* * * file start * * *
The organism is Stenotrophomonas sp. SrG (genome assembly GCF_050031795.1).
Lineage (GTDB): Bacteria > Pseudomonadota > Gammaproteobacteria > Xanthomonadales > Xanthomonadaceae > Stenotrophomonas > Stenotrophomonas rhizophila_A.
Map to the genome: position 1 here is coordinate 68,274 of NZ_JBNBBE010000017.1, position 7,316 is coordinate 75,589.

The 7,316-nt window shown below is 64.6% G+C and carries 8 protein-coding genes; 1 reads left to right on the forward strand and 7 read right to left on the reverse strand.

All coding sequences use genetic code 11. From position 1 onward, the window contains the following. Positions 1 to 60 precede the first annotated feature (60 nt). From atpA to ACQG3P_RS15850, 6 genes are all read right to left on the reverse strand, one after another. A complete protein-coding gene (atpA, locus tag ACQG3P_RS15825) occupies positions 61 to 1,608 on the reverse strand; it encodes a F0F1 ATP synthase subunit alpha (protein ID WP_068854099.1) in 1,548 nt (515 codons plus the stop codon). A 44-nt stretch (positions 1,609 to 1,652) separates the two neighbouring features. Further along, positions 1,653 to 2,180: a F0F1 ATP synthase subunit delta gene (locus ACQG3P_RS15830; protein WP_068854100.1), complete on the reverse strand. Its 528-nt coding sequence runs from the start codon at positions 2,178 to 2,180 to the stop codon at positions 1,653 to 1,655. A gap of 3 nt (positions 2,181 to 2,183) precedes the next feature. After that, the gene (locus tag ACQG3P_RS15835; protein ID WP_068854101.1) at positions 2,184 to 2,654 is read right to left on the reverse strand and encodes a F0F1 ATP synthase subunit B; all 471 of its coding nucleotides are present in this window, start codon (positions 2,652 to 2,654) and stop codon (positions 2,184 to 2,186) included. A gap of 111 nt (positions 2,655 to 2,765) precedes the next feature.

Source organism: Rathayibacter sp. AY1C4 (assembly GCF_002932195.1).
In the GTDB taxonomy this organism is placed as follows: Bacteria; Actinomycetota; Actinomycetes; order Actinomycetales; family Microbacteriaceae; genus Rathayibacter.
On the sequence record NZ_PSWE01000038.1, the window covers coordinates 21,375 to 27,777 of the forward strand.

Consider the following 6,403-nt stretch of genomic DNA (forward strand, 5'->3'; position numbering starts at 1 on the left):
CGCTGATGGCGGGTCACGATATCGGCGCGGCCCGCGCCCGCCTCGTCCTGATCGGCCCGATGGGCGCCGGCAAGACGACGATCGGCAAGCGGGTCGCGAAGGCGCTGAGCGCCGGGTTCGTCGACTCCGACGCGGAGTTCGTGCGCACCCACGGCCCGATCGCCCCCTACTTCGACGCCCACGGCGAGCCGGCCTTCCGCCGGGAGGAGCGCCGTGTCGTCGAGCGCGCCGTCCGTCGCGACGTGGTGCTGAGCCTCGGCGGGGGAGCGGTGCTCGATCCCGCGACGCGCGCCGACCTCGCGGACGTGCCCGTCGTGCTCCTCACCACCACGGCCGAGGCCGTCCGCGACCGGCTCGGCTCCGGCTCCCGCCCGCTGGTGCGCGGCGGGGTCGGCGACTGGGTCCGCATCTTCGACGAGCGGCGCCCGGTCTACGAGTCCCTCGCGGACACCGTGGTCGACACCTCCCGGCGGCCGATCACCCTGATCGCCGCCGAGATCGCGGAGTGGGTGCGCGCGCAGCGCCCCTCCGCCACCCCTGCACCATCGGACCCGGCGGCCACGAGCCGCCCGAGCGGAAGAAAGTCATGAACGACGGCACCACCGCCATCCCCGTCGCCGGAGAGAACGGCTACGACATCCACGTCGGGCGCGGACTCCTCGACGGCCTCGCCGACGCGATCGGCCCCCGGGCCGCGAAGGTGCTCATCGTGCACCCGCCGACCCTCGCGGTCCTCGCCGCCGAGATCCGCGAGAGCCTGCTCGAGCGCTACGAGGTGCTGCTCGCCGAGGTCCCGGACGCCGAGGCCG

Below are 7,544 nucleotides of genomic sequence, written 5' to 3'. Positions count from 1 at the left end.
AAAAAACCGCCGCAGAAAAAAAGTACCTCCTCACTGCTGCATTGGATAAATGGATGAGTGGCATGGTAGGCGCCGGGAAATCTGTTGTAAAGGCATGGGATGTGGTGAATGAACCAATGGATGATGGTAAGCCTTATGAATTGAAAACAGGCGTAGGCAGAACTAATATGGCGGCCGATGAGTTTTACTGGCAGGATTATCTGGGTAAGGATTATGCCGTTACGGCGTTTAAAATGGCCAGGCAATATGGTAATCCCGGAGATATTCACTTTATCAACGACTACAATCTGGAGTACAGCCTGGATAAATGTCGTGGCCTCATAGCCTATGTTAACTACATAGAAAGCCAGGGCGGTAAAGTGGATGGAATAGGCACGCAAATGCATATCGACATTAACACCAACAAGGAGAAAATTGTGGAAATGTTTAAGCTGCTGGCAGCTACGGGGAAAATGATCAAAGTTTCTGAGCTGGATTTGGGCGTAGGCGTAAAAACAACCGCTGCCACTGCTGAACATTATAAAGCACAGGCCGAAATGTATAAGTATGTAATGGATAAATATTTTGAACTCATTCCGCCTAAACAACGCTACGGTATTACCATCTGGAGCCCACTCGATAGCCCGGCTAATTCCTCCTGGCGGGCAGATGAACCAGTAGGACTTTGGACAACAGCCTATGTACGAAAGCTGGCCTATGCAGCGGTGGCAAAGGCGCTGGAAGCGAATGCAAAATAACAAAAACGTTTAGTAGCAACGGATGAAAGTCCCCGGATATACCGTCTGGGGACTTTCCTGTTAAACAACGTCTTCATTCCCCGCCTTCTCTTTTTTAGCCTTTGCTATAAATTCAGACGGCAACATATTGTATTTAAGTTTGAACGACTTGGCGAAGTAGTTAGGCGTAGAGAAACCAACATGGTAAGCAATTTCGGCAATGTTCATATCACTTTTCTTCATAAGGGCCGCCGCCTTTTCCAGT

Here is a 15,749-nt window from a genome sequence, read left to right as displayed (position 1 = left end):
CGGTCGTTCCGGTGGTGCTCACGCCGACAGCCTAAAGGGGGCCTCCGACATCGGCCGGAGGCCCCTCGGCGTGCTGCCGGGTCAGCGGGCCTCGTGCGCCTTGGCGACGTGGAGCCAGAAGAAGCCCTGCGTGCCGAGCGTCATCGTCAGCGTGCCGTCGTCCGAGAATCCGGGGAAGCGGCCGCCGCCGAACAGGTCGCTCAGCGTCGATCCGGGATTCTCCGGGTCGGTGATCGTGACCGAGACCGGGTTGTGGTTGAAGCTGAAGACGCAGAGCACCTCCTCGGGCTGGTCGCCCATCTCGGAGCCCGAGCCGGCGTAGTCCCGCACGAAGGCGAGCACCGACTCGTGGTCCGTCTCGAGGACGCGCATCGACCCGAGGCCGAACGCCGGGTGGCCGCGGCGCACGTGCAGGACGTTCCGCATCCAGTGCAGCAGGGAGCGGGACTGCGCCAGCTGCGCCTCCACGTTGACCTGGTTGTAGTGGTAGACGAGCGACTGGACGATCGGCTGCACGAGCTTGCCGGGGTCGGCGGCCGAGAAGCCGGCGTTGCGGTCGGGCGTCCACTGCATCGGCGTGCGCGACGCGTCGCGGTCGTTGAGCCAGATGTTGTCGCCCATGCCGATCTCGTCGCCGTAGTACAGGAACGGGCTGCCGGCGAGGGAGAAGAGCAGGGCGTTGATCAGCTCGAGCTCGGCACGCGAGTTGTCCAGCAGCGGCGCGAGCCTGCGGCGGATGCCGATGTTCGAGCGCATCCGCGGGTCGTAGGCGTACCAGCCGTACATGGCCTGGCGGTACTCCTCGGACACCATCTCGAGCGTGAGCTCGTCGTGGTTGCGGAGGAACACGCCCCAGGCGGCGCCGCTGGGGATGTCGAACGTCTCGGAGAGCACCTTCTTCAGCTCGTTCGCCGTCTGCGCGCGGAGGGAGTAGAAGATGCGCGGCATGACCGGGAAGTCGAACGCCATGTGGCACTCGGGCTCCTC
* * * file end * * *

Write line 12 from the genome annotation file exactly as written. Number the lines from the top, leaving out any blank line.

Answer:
AAAAAACCGCCGCAGAAAAAAAGTACCTCCTCACTGCTGCATTGGATAAATGGATGAGTGGCATGGTAGGCGCCGGGAAATCTGTTGTAAAGGCATGGGATGTGGTGAATGAACCAATGGATGATGGTAAGCCTTATGAATTGAAAACAGGCGTAGGCAGAACTAATATGGCGGCCGATGAGTTTTACTGGCAGGATTATCTGGGTAAGGATTATGCCGTTACGGCGTTTAAAATGGCCAGGCAATATGGTAATCCCGGAGATATTCACTTTATCAACGACTACAATCTGGAGTACAGCCTGGATAAATGTCGTGGCCTCATAGCCTATGTTAACTACATAGAAAGCCAGGGCGGTAAAGTGGATGGAATAGGCACGCAAATGCATATCGACATTAACACCAACAAGGAGAAAATTGTGGAAATGTTTAAGCTGCTGGCAGCTACGGGGAAAATGATCAAAGTTTCTGAGCTGGATTTGGGCGTAGGCGTAAAAACAACCGCTGCCACTGCTGAACATTATAAAGCACAGGCCGAAATGTATAAGTATGTAATGGATAAATATTTTGAACTCATTCCGCCTAAACAACGCTACGGTATTACCATCTGGAGCCCACTCGATAGCCCGGCTAATTCCTCCTGGCGGGCAGATGAACCAGTAGGACTTTGGACAACAGCCTATGTACGAAAGCTGGCCTATGCAGCGGTGGCAAAGGCGCTGGAAGCGAATGCAAAATAACAAAAACGTTTAGTAGCAACGGATGAAAGTCCCCGGATATACCGTCTGGGGACTTTCCTGTTAAACAACGTCTTCATTCCCCGCCTTCTCTTTTTTAGCCTTTGCTATAAATTCAGACGGCAACATATTGTATTTAAGTTTGAACGACTTGGCGAAGTAGTTAGGCGTAGAGAAACCAACATGGTAAGCAATTTCGGCAATGTTCATATCACTTTTCTTCATAAGGGCCGCCGCCTTTTCCAGT